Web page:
Big Island artist Henry Bianchini has donated a sculpture entitled “Involuntary Journey” to the Hilo Public Library. It was installed in the atrium on July 5. The aluminum and stainless sculpture stands 85 inches high and 74 inches wide and was featured in Bianchini’ s 40-year retrospective at the East Hawaii Culture Center in 2010.
“The name of the piece means that life is not controllable, rather it is a process. Our dreams and our decisions have a life of their own. Art and the creative process are like that,” said Bianchini.
“For many years,” he said, “I had dreamed of how I could show my gratitude for this nurturing sanctuary, the Hilo Public Library. I am honored to be able to donate this sculpture to Hilo through this library.”
Bianchini’ s connection to the library goes back to 1974, when he had his first one-man show in the big front room exhibiting 10 of his early paintings. He studied art from the library collection, looking for a way to find a modern equivalent to ancient Hawaiian sculpture.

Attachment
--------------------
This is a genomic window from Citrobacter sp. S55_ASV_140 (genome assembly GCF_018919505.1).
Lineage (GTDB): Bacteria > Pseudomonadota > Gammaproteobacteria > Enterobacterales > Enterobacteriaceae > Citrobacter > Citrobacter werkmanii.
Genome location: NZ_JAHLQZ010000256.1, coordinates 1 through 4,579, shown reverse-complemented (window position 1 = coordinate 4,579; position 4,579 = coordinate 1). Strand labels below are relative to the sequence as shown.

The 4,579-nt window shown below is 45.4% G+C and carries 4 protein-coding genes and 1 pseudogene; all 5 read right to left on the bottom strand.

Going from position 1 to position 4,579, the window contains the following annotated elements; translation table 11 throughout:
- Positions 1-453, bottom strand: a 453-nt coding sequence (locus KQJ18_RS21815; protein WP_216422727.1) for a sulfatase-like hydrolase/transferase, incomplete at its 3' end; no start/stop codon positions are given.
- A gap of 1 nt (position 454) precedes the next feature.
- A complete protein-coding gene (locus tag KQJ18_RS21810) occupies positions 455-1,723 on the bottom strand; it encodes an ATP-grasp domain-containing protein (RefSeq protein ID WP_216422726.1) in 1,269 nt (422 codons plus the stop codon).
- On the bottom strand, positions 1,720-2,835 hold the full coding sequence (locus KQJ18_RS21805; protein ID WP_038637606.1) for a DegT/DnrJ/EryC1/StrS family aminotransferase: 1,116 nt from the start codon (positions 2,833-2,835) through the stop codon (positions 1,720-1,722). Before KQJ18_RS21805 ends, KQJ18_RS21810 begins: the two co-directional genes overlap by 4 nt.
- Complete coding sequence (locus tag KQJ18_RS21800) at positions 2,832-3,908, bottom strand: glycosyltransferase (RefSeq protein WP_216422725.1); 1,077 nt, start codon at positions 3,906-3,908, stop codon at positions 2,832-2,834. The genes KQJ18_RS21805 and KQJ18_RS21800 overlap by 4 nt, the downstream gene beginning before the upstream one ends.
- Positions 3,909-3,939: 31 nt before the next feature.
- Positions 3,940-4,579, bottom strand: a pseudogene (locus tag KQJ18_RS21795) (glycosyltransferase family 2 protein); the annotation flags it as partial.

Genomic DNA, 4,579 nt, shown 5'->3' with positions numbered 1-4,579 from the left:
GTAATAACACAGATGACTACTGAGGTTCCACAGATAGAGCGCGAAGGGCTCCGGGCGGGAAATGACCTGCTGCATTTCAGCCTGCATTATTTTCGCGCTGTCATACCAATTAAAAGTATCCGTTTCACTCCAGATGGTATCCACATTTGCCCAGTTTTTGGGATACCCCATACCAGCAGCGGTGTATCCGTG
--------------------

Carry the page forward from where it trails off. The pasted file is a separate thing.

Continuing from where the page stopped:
“I found that much of the Hawaiian sculpture had been destroyed in the early takeover of the monarchy but what was left did give me insight into how advanced the Hawaiians were culturally,” he said.
Bianchini was impressed with the richness of the library’s collection in both Western modernism and Eastern art. “This was a very big discovery for me” said the artist, “to find how strong the Eastern culture is here in Hawaii and how much it has affected how I see the world through my art.”
Bianchini arrived in Hilo in August 1969 with his wife, Dianne, and son Theo on a self-built, 30-foot trimaran named “Island Dancer.” He leased a small parcel of land in Opihikao in Puna, where his children, Frank and Allegra, were born and where he built his first art studio and began painting and carving Hawaiian woods in 1972. To see more of his work you may visit his website at www.henrybianchiniart.com.
Bianchini has donated the sculpture and the installation free of charge. The Friends of the Hilo Public Library provided funding for the bronze plaque which will be attached to the piece.
The Friends were first formed in the mid 1960s to raise funds for the library primarily through book sales. Over the years they have provided funding for children’s summer reading programs, adult, reference and Hawaiiana materials, DVD resurfacing, computer software, Christmas decorations and many other projects that are beyond the state’s limited budget. They have also funded a scholarship for a Big Island student enrolled in the UH-Manoa Master of Library Science Information program for the past eight years.
Please contact the library at 933-8888 to find out how to become a member of the Friends for only $10 per year. Hilo Public Library is at 300 Waianuenue Ave. in Hilo. For a map, please visit www.hilopubliclibrary.org.